Advisers to Trump said in June that he was eager to get back on the campaign trail, in part to scare off a crew of Republican hopefuls who have been positioning themselves to run. Some of his allies lobbied him to wait until after the Nov. 8 midterm elections for a slew of reasons, among them the possibility that he could hurt GOP hopefuls in some swing states and districts.
In addition to DeSantis and Pence, Republican Sens. Ted Cruz of Texas and former Secretary of State Mike Pompeo have made moves that suggest they are looking at presidential runs, as have former U.N. Ambassador Nikki Haley and Rep. Liz Cheney, R-Wyo., the vice chair of the House committee investigating Trump.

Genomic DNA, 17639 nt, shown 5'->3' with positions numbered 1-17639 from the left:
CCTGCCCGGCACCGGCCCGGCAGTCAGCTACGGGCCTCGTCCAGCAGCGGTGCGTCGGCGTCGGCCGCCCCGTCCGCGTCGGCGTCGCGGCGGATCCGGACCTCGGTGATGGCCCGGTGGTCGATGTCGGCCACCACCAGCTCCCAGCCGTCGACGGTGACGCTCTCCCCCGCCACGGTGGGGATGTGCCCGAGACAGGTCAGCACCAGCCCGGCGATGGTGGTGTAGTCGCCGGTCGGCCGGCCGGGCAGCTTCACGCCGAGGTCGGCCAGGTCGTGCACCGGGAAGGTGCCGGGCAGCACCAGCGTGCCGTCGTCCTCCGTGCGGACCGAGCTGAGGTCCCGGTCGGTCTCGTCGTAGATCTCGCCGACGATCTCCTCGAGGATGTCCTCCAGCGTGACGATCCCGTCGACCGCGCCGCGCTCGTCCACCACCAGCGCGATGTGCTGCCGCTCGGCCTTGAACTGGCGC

For months, Trump offered thinly veiled hints that he would run. In Iowa on Nov. 3, he told the crowd at a rally that he would “very, very, very probably” run. The next day, the news site Axios reported that Trump had picked Nov. 14 — the same date as that of a subpoena for him to testify before the House Jan. 6 committee — for his launch. Trump did not comply with the subpoena, the panel said.
One factor that appeared to be on his mind at the close of the midterm stretch run: DeSantis. Trump test-drove a new nickname for DeSantis, “Ron De-Sanctimonious,” at a rally Nov. 5 in Pennsylvania.
Marc Caputo reported from Palm Beach, Fla., and Jonathan Allen reported from Washington. Henry J. Gomez contributed from Cleveland.